4. Align with your values

My ethics system really drives my decisions as a developer. And when I was looking for a role, I knew I wanted to do something meaningful insofar as helping humanity.

I think people ought to do things that align with their values and things that are good for society. To me, that is the way to a fulfilling life. And I'd happily take a pay cut to help make the world a better place.

Today, I work as a Front End Engineer and Scrum Master at a company called Dreambox Learning. At Dreambox, we make math software for kids.

Our goal is to radically transform the way the world learns through adaptive analytic software that analyzes a student's math performance in real time. Our engine crafts them a personalized curriculum of supporting lessons to help meet them where they're at.

If software like ours were available in every school and zip code across the US, it would help to level the playing field when it comes to learning mathematics. To put it simply, the better comprehension of mathematics one has, the better their learning outcomes are going to be overall. Working on technology to challenge oppressive elements that are inherently built into our education system (such as racism, classism, and standardized testing) is both a true joy and moral imperative.

To me, this is one of the most ethical ways I could participate in the tech space, because the product is so helpful, and it affects literally millions of children. The consequence of all these students excelling in math, at an extreme, could equate to more people making data-driven decisions to save humanity!

On a smaller scale, I'm also able to make an impact on my team by helping others as a Scrum Master.

In addition to my developer role, I facilitate Scrum ceremonies for a cross-functional team of 8 to 10 people to help create solutions in an Agile development framework. I love helping my team members find their voice, and am grateful to play a supporting role for them in their own coding journeys.

5. Be a lifelong learner

I sometimes consider myself to have learned to code later in life (at least, compared to some coders). But in reality, I was a young 23-year-old when I made the switch to software development. A similar thought about starting “late” crossed my mind when I was 25 and started exploring dance. But there are people who pursue entirely new paths much later in life.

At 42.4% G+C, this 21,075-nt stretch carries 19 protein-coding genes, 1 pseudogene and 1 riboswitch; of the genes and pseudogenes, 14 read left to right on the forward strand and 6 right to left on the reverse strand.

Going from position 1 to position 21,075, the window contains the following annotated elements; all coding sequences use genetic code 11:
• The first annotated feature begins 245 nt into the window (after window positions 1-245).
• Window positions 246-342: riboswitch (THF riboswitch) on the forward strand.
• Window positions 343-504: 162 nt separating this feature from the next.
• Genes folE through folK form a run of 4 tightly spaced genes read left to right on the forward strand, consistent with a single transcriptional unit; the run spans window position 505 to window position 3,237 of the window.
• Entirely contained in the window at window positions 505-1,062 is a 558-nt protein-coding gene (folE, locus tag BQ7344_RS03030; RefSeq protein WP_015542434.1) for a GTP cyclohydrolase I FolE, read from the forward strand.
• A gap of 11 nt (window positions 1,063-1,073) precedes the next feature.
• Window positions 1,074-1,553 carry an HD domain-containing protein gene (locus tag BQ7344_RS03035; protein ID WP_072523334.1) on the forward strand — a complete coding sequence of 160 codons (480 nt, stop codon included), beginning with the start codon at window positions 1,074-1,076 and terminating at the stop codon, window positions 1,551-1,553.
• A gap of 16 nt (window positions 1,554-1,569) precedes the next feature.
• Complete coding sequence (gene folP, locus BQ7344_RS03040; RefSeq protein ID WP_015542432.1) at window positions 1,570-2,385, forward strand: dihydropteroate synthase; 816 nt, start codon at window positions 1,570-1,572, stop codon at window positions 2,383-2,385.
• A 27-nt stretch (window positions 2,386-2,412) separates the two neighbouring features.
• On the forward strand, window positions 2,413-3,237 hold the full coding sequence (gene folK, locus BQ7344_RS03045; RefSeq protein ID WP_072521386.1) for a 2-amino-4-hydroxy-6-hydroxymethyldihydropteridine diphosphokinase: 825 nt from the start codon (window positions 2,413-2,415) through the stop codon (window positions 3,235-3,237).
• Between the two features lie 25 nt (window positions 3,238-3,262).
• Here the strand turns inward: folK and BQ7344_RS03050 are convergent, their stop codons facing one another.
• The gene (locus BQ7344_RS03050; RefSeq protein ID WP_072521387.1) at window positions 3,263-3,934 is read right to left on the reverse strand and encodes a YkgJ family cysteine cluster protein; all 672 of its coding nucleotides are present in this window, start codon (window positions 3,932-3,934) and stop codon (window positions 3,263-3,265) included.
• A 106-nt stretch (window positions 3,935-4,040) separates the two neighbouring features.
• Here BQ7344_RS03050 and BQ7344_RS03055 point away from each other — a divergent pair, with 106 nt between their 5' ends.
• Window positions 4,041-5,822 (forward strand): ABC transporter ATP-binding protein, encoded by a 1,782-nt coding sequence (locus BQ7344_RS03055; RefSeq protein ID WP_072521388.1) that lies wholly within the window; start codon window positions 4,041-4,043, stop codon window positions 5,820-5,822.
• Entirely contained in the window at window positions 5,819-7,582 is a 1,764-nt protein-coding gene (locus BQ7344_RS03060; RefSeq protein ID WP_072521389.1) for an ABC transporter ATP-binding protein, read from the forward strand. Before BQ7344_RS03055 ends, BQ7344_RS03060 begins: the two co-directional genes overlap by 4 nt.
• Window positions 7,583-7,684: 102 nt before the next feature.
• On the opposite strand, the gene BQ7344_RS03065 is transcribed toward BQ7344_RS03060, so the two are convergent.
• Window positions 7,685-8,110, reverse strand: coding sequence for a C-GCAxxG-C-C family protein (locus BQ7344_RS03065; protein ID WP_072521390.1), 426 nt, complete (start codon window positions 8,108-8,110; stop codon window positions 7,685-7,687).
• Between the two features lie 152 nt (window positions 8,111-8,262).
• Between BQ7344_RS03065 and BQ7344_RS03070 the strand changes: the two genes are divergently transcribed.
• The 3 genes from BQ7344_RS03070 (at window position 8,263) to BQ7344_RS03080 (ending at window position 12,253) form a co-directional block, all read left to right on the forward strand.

When I was in community college, I loved seeing the age diversity in the student body. Seeing a 65 year old retiree attentively taking notes in class made my heart so warm.

My older peers inspired me. It takes courage to leave an old path and start something new. But I think I also saw a piece of myself in them– I'm also that lifelong learner.

I know I could be doing something entirely different from web development in ten years. When – and if – that next journey calls me, I'm excited to begin again. And I think that constant willingness to begin again, and enjoy seeing your growth, is precisely what helps make someone a lifelong learner.

It's never too late to start learning new skills. And as a developer, being open to constant learning is essential to your growth.

No matter how senior your position gets, technology is always a step ahead of you – and you need to be a lifelong learner to keep up.

6. Make an impact, even after hours

It's important to find a job that empowers you to contribute to causes that you truly believe in. But even if you don't find that during your workday, you can still make an impact after hours without sacrificing your work-life balance.

With just a couple hours a week, you can collaborate with developers worldwide on an open-source software project. You can also use your unique skill set to amplify awareness for causes that really need it or leverage an org like Code for Good to find nonprofits to work with.